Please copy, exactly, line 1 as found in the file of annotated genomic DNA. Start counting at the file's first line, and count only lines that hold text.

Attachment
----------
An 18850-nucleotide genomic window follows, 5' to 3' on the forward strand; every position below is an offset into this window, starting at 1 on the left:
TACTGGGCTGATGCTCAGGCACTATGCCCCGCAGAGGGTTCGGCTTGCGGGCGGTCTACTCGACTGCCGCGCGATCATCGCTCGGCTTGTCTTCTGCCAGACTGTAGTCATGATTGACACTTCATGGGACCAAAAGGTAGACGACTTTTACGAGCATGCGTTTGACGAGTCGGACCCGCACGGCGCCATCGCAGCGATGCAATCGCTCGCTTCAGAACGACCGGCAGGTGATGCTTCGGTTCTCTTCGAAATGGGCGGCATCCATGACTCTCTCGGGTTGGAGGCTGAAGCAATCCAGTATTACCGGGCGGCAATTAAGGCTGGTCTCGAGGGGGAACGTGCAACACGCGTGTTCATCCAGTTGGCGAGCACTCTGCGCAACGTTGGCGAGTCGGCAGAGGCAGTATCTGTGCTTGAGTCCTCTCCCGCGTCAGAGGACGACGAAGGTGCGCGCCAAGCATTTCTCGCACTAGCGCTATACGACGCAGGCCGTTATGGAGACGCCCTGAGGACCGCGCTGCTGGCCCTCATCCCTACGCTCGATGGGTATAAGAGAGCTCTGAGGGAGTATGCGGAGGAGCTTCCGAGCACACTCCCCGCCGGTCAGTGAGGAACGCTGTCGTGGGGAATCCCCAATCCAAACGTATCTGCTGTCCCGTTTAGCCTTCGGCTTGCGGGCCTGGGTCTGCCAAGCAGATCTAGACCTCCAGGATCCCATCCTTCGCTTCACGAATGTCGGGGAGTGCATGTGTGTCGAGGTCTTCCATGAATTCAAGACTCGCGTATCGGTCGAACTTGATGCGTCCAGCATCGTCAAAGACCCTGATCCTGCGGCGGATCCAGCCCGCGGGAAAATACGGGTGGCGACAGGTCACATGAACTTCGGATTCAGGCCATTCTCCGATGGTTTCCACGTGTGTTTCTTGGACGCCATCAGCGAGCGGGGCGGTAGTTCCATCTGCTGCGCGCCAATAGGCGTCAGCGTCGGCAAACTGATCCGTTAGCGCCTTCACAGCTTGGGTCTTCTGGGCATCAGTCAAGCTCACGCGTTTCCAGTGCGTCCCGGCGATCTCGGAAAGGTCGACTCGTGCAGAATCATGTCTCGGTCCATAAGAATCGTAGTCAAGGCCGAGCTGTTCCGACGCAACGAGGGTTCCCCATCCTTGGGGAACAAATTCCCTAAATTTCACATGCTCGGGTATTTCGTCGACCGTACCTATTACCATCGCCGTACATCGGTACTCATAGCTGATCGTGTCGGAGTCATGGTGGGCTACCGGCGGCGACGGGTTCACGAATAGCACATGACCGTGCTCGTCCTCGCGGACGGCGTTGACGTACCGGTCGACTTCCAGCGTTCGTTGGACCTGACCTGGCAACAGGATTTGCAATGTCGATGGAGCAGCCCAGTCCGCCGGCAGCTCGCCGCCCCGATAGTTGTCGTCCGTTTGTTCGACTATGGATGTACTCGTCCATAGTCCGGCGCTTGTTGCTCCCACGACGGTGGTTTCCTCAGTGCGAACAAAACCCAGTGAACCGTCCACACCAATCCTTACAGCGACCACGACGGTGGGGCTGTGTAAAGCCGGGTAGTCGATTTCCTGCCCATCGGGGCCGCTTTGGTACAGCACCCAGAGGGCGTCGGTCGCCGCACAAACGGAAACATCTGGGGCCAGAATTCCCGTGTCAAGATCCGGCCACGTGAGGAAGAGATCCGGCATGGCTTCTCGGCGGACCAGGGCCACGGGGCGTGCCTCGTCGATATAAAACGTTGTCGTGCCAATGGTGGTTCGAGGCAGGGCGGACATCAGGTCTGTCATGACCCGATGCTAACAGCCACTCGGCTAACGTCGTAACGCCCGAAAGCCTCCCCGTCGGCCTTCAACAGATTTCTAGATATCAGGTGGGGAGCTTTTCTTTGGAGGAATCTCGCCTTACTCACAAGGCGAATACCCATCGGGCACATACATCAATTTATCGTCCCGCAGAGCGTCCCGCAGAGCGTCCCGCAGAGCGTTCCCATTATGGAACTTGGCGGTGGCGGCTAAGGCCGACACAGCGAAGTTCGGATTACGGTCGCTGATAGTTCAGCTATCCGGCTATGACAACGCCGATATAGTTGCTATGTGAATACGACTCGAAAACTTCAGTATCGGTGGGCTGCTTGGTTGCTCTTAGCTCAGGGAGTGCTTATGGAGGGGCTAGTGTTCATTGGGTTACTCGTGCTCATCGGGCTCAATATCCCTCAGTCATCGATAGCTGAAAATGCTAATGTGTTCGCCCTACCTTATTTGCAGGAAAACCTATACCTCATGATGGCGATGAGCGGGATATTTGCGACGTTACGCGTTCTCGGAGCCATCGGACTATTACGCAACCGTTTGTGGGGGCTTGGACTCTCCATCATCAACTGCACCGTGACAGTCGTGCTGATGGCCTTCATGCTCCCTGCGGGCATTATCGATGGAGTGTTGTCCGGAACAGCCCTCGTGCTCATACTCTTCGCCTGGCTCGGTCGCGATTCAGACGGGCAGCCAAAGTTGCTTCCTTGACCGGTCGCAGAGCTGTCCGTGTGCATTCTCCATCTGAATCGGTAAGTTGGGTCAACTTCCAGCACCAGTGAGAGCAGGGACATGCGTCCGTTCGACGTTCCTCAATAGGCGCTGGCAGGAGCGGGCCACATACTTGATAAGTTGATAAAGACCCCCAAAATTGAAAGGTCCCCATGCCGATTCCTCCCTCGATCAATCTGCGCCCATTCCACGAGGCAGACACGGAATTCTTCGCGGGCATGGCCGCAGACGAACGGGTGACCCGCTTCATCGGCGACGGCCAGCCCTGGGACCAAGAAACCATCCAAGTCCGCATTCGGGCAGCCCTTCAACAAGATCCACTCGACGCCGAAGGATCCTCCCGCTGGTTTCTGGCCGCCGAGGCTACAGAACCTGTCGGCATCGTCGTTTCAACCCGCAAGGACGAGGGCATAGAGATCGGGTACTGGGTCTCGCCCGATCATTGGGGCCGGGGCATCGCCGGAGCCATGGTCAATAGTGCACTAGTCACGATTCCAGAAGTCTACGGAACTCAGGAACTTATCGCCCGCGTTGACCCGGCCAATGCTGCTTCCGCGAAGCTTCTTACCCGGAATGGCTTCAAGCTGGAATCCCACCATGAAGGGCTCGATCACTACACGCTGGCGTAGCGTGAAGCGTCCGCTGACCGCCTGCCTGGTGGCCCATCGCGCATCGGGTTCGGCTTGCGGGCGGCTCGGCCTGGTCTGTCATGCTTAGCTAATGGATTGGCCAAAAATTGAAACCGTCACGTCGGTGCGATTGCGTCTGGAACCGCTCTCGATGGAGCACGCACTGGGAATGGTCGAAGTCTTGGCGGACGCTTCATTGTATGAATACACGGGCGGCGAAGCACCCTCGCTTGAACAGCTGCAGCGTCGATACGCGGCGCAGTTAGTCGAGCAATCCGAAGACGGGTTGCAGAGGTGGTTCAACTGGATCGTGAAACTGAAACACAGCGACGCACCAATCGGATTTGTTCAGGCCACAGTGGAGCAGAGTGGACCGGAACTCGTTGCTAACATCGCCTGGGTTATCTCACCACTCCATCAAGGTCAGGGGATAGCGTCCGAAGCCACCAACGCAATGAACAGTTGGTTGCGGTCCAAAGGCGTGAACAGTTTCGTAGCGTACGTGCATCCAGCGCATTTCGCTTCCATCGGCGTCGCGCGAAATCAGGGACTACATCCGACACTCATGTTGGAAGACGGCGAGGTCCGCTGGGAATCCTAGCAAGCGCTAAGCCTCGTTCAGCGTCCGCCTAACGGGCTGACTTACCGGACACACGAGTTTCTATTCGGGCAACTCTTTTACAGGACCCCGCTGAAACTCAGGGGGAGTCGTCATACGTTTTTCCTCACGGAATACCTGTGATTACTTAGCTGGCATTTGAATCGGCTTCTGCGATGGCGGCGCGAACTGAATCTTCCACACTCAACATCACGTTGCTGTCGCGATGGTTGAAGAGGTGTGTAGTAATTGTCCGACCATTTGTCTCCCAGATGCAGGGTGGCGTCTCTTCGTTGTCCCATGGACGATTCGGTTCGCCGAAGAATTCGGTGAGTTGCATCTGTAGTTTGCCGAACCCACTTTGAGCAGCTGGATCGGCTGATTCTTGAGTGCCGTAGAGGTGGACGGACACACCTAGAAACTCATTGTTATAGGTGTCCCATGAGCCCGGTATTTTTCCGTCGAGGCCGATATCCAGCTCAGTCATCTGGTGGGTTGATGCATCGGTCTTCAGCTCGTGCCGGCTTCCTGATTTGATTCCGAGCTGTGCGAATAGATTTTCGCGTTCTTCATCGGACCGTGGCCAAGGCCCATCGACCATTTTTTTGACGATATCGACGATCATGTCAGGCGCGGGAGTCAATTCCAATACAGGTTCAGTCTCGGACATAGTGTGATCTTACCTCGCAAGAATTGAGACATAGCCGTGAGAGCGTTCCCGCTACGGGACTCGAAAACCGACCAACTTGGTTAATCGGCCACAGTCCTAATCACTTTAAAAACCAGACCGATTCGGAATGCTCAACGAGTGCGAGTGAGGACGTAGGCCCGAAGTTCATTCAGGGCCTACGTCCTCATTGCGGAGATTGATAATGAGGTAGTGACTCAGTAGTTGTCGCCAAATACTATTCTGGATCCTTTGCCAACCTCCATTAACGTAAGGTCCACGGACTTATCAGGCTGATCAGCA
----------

An 18850-nucleotide genomic window follows, 5' to 3' on the forward strand; every position below is an offset into this window, starting at 1 on the left: